Something is happening in Coeur d'Alene: The performing arts scene is bursting at the seams. For David Demand, director of the Coeur d'Alene Symphony, the community's increasing interest and investment in the arts means the symphony's 26th season may just be its best yet.
"Our attendance has almost doubled, and our budget has doubled and the amount of performing has doubled," Demand says. In other words, Demand is in demand. Over Labor Day weekend, the group held its first annual fundraiser picnic and watched more than 1,000 people show up. There's no doubt North Idaho is showing how much it values its local symphony.
"Coeur d'Alene is going to be at the forefront in the arts," Demand says. "The opera is picking up, the symphony has doubled in size, the summer theater is quite popular -- a lot of good things are happening in Coeur d'Alene, and I'm just happy to be a part of it."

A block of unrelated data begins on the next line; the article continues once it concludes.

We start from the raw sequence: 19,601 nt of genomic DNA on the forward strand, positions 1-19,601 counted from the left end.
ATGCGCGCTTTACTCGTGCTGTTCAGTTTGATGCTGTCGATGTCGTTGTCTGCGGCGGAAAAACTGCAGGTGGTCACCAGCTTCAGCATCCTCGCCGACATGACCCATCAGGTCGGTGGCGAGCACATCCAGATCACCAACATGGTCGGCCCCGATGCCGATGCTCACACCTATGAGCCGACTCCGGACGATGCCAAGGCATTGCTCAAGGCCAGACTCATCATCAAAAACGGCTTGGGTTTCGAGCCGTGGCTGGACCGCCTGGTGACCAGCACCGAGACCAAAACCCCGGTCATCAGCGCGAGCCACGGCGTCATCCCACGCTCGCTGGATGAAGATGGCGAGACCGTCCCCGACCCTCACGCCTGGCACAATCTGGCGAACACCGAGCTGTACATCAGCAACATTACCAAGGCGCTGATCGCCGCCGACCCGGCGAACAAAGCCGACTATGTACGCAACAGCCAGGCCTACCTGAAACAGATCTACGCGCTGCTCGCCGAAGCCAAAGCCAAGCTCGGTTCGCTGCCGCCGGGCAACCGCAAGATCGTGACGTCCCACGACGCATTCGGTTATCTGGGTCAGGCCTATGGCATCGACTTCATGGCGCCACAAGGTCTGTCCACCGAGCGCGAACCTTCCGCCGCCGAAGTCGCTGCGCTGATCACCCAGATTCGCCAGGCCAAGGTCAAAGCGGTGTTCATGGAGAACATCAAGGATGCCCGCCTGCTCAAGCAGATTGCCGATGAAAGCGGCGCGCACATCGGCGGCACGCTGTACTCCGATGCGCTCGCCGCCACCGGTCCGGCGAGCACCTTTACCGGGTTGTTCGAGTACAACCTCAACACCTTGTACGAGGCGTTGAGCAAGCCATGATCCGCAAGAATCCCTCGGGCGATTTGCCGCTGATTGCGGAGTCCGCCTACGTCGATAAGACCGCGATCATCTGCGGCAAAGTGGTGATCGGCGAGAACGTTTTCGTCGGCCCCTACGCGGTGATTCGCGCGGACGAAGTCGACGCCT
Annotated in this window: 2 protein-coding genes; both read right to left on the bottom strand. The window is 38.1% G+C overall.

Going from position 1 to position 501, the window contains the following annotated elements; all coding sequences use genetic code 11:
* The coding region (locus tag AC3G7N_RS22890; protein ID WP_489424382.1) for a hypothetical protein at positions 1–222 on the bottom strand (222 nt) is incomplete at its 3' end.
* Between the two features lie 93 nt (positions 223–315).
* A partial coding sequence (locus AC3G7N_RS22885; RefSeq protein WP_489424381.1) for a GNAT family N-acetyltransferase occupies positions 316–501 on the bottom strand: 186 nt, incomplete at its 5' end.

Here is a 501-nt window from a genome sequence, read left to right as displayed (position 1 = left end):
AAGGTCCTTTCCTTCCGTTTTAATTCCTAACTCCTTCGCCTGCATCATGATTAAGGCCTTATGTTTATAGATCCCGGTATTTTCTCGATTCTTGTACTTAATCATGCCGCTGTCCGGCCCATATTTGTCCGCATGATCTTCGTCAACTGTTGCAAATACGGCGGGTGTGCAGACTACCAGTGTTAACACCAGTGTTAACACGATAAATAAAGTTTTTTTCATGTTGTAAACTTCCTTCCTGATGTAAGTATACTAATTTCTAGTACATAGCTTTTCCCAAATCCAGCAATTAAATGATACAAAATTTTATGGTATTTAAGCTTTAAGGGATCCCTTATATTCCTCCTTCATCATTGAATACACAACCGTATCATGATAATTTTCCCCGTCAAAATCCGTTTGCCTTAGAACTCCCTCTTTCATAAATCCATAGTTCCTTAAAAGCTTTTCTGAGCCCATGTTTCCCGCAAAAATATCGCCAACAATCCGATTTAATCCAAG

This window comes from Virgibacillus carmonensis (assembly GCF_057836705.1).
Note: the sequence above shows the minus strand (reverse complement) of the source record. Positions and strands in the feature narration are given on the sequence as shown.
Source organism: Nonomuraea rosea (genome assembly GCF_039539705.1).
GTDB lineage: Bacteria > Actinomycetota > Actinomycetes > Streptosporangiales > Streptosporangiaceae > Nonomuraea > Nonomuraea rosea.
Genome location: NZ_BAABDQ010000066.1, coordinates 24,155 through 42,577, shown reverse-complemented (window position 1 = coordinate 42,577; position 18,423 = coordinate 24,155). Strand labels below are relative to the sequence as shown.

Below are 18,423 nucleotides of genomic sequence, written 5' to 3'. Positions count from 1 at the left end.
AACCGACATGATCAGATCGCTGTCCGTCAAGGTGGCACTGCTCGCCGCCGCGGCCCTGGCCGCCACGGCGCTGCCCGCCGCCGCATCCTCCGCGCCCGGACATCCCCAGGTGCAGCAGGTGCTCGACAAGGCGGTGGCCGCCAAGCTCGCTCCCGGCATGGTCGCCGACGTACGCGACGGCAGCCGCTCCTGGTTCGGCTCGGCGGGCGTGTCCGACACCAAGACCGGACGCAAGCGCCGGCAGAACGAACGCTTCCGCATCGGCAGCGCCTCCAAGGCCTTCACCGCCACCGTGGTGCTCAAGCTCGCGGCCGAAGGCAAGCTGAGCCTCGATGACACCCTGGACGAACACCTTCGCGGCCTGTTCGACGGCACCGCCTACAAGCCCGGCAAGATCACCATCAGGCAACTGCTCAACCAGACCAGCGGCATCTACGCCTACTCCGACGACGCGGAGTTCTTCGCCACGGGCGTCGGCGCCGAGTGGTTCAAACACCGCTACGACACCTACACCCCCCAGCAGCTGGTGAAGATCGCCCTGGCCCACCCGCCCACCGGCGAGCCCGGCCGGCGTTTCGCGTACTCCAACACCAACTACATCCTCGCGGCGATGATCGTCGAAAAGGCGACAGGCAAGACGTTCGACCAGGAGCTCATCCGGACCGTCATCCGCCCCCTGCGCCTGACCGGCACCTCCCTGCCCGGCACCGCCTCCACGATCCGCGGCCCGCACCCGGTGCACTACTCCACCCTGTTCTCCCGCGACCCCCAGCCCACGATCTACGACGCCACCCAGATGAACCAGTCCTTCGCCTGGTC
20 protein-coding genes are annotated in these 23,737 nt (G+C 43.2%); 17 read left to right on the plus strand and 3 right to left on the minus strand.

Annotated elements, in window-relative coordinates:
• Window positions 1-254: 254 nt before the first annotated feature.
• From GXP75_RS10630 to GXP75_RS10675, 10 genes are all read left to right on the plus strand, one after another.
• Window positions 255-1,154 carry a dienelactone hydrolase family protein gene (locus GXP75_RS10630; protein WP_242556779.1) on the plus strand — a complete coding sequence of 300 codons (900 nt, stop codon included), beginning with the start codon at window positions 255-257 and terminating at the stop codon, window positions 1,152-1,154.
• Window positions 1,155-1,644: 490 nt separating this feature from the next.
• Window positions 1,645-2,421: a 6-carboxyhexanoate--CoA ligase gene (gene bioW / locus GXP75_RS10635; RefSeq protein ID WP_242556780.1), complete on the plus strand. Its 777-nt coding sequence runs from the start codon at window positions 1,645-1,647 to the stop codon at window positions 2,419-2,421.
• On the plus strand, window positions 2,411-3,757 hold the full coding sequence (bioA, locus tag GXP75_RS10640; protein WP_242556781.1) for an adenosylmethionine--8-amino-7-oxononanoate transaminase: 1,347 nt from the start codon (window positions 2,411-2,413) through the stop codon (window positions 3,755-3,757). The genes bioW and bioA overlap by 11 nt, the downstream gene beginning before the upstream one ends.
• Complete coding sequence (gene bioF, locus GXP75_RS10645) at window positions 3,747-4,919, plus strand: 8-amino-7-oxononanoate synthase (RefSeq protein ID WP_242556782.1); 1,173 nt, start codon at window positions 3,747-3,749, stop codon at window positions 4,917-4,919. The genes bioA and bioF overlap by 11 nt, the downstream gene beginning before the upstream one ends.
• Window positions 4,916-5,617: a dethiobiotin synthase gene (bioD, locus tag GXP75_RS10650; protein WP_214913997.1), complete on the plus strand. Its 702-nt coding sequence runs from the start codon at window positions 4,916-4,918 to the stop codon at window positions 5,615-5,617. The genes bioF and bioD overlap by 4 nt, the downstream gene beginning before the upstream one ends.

You can be a part of it, too, by checking out some of the Coeur d'Alene Symphony's 2004-05 season performances.
"It's the year of the violin," says Demand. Case in point: On Oct. 16, the Coeur d'Alene Symphony will perform its Fall Fantasy, featuring violin soloist Kelly Farris of the Spokane Symphony in Bruch's Scottish Fantasy. In December, the symphony will hold two special holiday performances as a Christmas Showcase on Dec. 4-5, presenting Cecylia Arzewski from the Atlanta Symphony in Beethoven's Violin Concerto.
"We're also doing a Christmas gala program featuring Kay Damiano, a soprano, and Horace Alexander Young, a baritone and saxophonist, and featuring the Red Hot Mamas," Demand adds.
The Coeur d'Alene Symphony has three more performances in 2005, too. Its 26th season features a lineup that promises, as Demand puts it, to bring "music to match our lakes and mountains."